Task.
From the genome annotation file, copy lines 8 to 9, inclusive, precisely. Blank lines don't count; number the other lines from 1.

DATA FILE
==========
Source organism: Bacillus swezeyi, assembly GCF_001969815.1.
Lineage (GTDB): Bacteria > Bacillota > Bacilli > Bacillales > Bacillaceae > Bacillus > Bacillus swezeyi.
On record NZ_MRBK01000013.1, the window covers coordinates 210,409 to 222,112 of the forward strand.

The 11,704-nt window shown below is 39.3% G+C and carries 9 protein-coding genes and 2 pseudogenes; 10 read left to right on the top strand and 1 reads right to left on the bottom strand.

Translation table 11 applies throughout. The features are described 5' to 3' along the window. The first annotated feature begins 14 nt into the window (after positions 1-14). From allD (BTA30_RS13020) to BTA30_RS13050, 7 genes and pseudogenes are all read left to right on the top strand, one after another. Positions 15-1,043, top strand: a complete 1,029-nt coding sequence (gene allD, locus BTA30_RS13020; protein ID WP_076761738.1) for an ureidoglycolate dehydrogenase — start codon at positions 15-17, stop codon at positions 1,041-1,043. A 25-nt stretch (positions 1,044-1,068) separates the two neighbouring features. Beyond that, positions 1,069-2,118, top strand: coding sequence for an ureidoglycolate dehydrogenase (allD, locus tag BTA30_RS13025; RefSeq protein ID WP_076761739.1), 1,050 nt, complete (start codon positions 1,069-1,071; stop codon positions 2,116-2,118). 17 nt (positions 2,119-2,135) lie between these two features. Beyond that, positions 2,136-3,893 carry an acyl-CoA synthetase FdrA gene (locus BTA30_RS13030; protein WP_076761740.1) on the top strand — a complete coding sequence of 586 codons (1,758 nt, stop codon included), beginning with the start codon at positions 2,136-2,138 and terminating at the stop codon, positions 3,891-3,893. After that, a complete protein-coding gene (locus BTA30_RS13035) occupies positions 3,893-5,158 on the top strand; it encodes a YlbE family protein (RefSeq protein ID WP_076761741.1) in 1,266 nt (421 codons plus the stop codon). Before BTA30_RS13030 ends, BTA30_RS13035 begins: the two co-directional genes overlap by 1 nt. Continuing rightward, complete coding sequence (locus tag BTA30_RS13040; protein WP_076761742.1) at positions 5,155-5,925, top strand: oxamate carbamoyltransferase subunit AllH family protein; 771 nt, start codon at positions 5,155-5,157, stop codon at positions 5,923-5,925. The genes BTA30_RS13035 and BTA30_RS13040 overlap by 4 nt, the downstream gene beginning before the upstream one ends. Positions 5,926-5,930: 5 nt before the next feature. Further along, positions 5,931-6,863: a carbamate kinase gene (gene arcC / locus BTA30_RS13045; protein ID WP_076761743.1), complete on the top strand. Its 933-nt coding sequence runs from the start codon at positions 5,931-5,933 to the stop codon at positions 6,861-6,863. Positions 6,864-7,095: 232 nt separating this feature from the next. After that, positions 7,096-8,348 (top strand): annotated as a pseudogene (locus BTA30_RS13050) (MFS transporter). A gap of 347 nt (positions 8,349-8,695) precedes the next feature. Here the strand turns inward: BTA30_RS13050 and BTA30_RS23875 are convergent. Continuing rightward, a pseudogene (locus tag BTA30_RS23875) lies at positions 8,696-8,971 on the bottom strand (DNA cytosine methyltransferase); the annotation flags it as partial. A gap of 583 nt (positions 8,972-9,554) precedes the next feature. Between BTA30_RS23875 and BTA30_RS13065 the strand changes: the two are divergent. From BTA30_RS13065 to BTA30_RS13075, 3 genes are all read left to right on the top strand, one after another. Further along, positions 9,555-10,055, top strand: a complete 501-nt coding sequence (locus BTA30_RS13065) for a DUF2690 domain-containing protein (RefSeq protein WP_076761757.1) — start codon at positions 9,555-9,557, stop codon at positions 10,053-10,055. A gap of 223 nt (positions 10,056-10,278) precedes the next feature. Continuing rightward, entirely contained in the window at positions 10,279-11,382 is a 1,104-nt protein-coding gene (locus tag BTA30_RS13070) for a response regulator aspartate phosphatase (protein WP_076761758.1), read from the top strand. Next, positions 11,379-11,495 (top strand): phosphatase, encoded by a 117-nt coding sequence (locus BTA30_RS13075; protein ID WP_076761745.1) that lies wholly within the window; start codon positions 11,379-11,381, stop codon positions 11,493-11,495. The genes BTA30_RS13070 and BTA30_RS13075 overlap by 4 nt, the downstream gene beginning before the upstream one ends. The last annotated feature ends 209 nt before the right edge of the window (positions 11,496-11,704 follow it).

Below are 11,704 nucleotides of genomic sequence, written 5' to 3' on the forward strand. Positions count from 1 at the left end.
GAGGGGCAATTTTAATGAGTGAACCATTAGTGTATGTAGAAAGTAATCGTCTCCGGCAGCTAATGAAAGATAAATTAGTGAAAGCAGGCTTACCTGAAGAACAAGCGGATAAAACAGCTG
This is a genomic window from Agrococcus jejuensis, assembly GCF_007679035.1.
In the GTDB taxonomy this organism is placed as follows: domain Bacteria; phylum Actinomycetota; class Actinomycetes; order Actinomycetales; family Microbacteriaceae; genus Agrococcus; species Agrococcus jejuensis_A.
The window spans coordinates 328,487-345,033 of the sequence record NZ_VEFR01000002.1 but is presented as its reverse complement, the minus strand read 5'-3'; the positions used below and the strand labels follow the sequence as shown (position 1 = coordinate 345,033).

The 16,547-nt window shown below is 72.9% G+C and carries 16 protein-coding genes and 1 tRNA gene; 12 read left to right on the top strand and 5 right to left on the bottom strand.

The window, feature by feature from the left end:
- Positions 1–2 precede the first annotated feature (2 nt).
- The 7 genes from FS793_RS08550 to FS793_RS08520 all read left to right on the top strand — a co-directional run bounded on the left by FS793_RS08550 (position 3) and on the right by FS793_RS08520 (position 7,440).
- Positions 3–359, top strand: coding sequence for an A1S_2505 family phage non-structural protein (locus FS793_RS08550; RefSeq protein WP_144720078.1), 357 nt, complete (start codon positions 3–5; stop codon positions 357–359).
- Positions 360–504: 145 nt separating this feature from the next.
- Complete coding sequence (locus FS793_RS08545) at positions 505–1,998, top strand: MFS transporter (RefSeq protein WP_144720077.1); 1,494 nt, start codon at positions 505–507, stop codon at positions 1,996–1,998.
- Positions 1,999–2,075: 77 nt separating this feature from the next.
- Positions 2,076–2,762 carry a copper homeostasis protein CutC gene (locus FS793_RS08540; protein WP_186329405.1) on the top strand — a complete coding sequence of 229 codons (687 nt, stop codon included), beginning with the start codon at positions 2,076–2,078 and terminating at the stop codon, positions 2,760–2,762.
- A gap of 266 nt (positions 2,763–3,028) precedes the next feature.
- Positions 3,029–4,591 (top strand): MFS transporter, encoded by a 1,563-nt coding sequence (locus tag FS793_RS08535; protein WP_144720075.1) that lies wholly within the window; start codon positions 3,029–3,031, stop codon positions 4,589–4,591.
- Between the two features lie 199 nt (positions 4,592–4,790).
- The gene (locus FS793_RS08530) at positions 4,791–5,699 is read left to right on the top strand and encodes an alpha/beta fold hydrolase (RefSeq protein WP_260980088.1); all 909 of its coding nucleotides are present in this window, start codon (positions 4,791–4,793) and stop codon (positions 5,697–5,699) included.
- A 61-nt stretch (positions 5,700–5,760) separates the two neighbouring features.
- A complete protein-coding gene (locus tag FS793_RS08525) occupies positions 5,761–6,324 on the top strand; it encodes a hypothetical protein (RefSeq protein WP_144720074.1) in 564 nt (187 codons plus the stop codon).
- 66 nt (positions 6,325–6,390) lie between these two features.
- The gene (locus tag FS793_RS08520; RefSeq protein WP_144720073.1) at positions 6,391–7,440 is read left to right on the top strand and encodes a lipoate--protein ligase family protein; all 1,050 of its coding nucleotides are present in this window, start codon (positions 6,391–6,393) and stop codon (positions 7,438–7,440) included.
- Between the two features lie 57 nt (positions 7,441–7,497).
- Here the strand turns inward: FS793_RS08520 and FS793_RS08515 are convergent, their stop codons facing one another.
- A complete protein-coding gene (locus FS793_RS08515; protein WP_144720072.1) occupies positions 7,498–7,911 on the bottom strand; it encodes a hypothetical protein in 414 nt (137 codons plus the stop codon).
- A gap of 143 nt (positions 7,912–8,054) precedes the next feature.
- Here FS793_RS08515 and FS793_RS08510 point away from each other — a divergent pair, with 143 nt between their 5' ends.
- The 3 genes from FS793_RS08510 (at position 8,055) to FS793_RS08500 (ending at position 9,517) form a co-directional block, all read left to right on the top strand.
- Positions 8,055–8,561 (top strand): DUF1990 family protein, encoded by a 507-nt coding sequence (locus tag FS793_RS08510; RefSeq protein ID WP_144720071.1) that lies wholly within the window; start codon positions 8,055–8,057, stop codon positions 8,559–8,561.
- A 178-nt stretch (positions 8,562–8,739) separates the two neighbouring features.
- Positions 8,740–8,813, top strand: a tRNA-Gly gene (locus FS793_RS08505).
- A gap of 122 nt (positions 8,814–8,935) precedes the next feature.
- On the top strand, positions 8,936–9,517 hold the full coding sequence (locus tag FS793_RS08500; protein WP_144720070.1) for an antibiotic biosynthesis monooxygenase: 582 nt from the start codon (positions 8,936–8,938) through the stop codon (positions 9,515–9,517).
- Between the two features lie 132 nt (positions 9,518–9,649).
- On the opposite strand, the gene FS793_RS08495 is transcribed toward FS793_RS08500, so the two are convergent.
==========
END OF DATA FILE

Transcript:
This is a genomic window from Agrococcus jejuensis, assembly GCF_007679035.1.
In the GTDB taxonomy this organism is placed as follows: domain Bacteria; phylum Actinomycetota; class Actinomycetes; order Actinomycetales; family Microbacteriaceae; genus Agrococcus; species Agrococcus jejuensis_A.